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MINNEAPOLIS -- The news on Monday, no new trial for Amy Senser, wasn't a loss to her husband Joe.

The loss in this story, already happened.

"Anousone was a really good guy, a good guy who was loved by a lot of people," Joe Senser said recalling the 38-year-old man his wife hit and killed with her SUV in August of 2011.

Amy Senser is responsible for that loss and Joe says the right thing was done when Amy was held responsible by a jury of her peers last summer.

"I believe Amy Senser should pay for what had happened in my heart of hearts," Joe said in an exclusive interview with KARE 11'S Jana Shortal.

But what he also strongly believes is that his wife of 23 years was wrongly vilified by Hennepin County Prosecutor Mike Freeman before she had her day in court.

"I believe that he tried this case. He played Judge, Jury and convicted her before this trial ever started," Joe said of Freeman's actions prior to Amy Senser's trial.

Joe points to a statement made by Freeman after he filed charges against her but before the trial.

"She knew she hit something, the blood was all over the car where she hit him," Freeman told reporters in 2012 after filing criminal charges against Amy Senser.

But evidence shown in pictures in court of the SUV showed that wasn't exactly true, blood was found on the SUV but in plain view it likely wouldn't be categorized as showing blood "all over" the car.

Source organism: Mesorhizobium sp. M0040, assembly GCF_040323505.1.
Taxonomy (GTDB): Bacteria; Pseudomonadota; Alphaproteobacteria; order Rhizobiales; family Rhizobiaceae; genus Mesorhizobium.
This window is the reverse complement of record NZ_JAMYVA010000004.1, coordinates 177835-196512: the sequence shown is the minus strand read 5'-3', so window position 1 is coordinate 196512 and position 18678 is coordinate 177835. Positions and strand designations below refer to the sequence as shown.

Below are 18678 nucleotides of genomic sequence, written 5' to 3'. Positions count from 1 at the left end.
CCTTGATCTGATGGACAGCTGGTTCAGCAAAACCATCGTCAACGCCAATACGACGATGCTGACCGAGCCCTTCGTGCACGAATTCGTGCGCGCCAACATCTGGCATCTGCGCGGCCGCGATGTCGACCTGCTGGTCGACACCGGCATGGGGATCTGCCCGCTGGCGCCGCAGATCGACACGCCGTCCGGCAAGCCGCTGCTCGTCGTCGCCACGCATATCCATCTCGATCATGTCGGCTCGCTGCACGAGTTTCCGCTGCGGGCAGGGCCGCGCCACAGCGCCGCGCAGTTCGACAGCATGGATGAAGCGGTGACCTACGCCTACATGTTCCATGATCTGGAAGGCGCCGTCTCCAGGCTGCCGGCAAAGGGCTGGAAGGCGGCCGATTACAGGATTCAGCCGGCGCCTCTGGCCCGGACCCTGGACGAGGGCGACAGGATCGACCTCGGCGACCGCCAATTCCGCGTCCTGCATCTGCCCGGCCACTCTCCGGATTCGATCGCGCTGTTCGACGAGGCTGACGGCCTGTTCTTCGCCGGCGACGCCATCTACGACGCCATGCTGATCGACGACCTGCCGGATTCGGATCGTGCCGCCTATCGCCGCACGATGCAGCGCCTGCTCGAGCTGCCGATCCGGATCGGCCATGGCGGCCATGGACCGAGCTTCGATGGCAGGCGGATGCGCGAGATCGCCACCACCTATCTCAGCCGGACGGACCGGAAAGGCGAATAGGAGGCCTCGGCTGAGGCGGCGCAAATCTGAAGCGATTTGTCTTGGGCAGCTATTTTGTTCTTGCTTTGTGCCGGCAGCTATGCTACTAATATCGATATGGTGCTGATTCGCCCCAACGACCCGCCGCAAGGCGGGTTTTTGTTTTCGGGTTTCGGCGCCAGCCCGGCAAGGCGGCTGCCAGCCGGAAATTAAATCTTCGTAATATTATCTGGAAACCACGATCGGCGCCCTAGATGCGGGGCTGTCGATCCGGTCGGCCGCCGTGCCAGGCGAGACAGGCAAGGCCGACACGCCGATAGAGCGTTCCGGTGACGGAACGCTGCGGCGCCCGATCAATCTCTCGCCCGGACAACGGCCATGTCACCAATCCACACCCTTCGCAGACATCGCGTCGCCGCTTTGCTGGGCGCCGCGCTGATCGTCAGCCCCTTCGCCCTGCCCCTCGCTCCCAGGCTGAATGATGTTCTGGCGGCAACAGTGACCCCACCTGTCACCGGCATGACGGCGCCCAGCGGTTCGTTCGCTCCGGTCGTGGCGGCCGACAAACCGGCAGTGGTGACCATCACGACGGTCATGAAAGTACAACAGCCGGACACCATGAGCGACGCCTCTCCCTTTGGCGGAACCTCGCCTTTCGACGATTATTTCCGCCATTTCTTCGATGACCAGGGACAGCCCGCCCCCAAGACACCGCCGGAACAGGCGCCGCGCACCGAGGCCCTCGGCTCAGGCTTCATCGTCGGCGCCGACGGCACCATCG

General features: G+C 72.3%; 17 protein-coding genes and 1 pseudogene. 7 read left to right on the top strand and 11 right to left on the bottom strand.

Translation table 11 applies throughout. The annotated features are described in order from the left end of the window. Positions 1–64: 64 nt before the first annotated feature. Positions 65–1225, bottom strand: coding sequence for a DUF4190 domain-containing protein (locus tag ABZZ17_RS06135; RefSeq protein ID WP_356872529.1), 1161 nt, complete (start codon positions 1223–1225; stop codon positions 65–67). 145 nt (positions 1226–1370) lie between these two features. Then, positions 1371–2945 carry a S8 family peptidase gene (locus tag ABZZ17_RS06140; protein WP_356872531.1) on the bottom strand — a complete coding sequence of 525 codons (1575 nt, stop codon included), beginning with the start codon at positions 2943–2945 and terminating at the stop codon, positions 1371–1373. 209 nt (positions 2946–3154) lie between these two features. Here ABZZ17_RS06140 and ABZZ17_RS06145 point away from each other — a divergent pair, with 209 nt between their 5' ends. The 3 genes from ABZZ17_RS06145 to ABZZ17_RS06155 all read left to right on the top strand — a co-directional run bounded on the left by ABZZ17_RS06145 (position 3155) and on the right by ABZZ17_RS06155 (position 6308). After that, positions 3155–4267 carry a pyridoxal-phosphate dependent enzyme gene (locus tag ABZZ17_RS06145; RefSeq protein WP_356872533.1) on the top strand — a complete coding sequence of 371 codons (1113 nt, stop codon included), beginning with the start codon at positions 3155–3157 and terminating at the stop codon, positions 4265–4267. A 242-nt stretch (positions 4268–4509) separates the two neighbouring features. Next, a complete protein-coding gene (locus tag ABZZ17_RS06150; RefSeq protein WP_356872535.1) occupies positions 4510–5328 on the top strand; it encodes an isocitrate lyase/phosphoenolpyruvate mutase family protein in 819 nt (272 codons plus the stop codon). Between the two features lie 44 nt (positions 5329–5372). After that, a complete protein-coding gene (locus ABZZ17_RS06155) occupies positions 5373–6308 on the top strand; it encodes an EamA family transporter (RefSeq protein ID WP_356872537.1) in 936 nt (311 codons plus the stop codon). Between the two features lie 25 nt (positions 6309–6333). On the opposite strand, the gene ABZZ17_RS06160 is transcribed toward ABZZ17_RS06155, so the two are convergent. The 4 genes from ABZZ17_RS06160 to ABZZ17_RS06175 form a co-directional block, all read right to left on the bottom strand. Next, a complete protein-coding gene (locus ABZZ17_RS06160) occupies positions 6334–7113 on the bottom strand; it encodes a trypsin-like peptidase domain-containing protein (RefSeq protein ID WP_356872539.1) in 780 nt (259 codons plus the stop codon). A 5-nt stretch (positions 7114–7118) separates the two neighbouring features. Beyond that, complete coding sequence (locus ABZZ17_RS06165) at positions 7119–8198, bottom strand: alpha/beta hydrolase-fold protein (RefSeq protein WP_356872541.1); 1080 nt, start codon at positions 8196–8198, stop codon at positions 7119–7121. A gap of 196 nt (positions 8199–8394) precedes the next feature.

Joe Senser also brought up the issue of his wife not coming forward as the driver in the fatal crash for nine days, something he said was not true.

In fact Joe Senser said Freeman knew within hours after the crash that Amy Senser was behind the wheel.

"People really don't know the truth about what happened that night and next day. Jana, Mike Freeman knew Amy Senser was the driver and he knew it the very next day he was told and I would like him to come publicly and say that he did not know because it will be a lie," Joe Senser claimed.

When we contacted Mike Freeman's office Monday and asked if this was true the spokesman for the office, Chuck Lascewski, said there would be no comment on that question.

The Senser family hired a lawyer the day after the crash, when Joe says they began the realization that Amy did hit and kill Anousone and at that time they gave the SUV to the Minnesota State Patrol.

Joe said his wife never tried to escape responsibility and that she did not know at the scene of the crash she took a life.

"That's the reason why I supported her is because I know she had no idea she hit and struck Anousone Phanthavong, I know it," Joe said.

But in the months before the trial, and during the trial itself, the Senser family became enemy number one in the court of public opinion according to Joe.

The threats came to Joe, Amy and their teen daughters he said and they haven't stopped.

In a binder he carried to the interview he had evidence of at least five thousand threats that came from comments left on social media or news media sites.

But Joe Senser says he isn't trying to change the role of who is the victim in this case.

"There is only one victim here. The Senser family is not a victim; Amy Senser is not a victim."

Which brings us back to loss.

"Heartbroken. When we saw Anousone's niece talk about how much she loved her Uncle," Joe Senser explained breaking down in tears talking about how much the Phanthavong's miss the man killed in the crash.

The prison term given to Amy Senser last July was 41 months.

But Joe says Amy will carry the sentence that she took a life for far longer, than that.

Amy Senser's attorney, Eric Nelson does plan to file a certificate to the Minnesota Supreme Court, asking them to review this case.

Amy Senser has served 11 months of her 41 month term at the Shakopee Women's Prison.

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